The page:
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Best Aluminum Cutting Saw Blades

Best Aluminum Cutting Saw Blades

3 minute read

What You Need to Know About Cutting Aluminum

Aluminum is a unique metal and it requires specialized aluminum cutting saw blades

It's not a compound, it's actually an element in its own right -- #13 on the periodic table -- but it's never found in nature in its pure form beause it so easily binds with other elements, creating compounds from feldspar to sapphire.

It is one of the lightest metals in the world (iron is 3 times heavier!) but it is strong, flexible, and very corrosion-resistant. 

It's not magnetic; it's a great conductor (that's why they use it for pots & pans); and you can combine it with pratically every other metallic element. 

And it's recyclable. 

But it has its drawbacks, too. It is softer and more prone to gumming up than any other popular metal. 

Aluminum Requires Faster Cutting Speeds than Steel

There are 3 reasons to use a faster cutting speed than when cutting steel.

  1. Softness: Because aluminum is softer and more pliable than steel, you can cut it at faster speeds than steel without compromising your blade.
  2. Conductivity: Because aluminum is so conductive, temperatures will build quickly and dissipate throughout your material - more so than with other metals. A faster cutting speed dissipates the heat generated by cutting, preventing localized overheating.
  3. Prevent Build-up: At higher cutting speeds, there's less chance of aluminum building up on the cutting edge of the tool (often called "gumming up" or "welding"). This results in a smoother and cleaner cut.

Aluminum Cutting Router Bits

You'll want special aluminum cutting router bits, too. We will address these in another article. 

aluminum cutting router bit in action

What Is An Aluminum Cutting Saw Blade?

How is it different from a regular saw blade? 

Carbide Tipped: Carbide tips are much harder than regular steel and retain their edge longer, which is essential for cutting a softer, gummy metal like aluminum.

Negtive Hook Grind Tooth Geometry: Blades designed for cutting aluminum have a specific tooth design and grind that helps in ejecting the aluminum chips away from the cut. This reduces the risk of the blade gumming up and also helps to produce a cleaner cut.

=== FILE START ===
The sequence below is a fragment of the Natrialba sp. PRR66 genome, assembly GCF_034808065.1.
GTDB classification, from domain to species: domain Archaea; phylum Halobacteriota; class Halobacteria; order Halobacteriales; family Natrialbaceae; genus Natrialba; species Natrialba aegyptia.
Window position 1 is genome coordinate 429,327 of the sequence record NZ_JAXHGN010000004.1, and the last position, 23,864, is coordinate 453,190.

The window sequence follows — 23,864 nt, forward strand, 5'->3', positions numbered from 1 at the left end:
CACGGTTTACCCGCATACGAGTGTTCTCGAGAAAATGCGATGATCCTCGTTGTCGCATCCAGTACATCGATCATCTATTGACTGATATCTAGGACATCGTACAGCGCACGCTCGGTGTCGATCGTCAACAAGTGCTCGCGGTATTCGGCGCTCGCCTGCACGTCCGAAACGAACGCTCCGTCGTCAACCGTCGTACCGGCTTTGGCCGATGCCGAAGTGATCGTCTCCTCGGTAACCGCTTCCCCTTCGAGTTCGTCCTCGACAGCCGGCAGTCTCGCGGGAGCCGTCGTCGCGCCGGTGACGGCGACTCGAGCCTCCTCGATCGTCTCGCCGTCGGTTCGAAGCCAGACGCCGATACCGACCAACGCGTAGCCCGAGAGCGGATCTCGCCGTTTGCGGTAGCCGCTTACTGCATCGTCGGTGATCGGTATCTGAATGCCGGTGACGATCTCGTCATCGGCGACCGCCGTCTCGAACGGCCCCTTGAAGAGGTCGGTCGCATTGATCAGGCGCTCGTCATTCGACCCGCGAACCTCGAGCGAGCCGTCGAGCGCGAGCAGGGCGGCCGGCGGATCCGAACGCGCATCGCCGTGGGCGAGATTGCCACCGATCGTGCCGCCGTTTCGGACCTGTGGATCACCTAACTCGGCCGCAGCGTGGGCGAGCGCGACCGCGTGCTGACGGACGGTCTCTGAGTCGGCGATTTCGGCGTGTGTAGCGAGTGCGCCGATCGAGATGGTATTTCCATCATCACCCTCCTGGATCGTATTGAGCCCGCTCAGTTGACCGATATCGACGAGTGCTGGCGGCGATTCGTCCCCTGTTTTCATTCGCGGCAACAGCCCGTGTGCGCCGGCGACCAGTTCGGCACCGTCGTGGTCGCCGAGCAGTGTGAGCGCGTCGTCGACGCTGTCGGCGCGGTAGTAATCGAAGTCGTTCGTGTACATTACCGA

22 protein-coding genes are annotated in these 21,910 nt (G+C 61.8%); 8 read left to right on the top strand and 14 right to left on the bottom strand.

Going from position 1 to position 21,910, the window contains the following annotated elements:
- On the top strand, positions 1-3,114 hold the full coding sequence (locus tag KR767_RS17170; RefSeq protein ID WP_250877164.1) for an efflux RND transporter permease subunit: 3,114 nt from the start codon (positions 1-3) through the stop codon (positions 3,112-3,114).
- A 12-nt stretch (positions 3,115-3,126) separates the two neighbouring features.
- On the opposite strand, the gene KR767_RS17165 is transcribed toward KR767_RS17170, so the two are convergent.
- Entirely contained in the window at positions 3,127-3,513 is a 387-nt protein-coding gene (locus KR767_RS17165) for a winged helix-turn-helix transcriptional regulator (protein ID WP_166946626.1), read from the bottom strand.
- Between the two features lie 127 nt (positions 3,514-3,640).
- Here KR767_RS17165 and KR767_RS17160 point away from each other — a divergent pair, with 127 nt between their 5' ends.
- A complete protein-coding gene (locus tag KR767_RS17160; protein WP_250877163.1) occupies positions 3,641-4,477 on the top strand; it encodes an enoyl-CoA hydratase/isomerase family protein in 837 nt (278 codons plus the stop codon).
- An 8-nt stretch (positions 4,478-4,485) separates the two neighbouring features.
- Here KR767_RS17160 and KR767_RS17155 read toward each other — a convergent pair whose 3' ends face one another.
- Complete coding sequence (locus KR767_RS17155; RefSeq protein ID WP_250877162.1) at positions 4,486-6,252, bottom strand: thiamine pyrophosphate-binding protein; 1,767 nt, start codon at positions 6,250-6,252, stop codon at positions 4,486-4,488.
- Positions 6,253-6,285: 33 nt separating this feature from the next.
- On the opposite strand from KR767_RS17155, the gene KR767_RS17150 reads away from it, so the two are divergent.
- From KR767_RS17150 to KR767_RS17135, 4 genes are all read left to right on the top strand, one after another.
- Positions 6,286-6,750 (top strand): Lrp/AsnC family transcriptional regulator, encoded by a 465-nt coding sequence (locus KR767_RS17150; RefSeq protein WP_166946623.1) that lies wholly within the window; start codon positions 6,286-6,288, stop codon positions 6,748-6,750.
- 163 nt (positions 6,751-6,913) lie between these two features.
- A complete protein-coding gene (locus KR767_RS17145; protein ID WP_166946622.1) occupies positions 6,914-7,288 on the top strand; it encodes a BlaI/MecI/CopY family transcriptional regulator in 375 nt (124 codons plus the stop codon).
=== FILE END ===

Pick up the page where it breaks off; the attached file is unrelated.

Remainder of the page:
aluminum cutting saw blades with negative hook grind

Triple Chip Cutting: The teeth on a blade designed for cutting wood or steel can become quickly clogged with aluminum chips, leading to inefficient and potentially dangerous cutting operations.

Extended Blade Life: Using the correct blade for the material ensures that the blade will last longer. Aluminum will more quickly wear down the teeth of blades not designed for it. Blades designed for aluminum will typically produce a cleaner cut with fewer burrs and a smoother finish.

Coatings: Some blades have specific coatings to reduce friction and prevent the material from sticking to the blade. The reduced friction helps in providing a smoother cut and can also extend the blade's lifespan.

electroblu non-stick coating for aluminum-cutting saw blades

Whether you need a 10"12", 14" or larger blade, ToolsToday has you covered. 

People Also Ask: 

Does Aluminum Rust?  

No. That's one of the things that people like about it. Instead of rusting, when cut edges are exposed to moisture or oxygen, aluminum "oxidizes" into a white compound called aluminum oxide. Aluminum oxide actually seals the material and prevents further oxidization. But, it's not very pretty. 

What is Aluminum Composite Material (ACM)?

ACM is a rigid sheet made of a polyethylene core, sandwiched between two sheets of pre-finished aluminum. It is light-weight, without sacrificing durability. ACM sheets are often used for outdoor signage.

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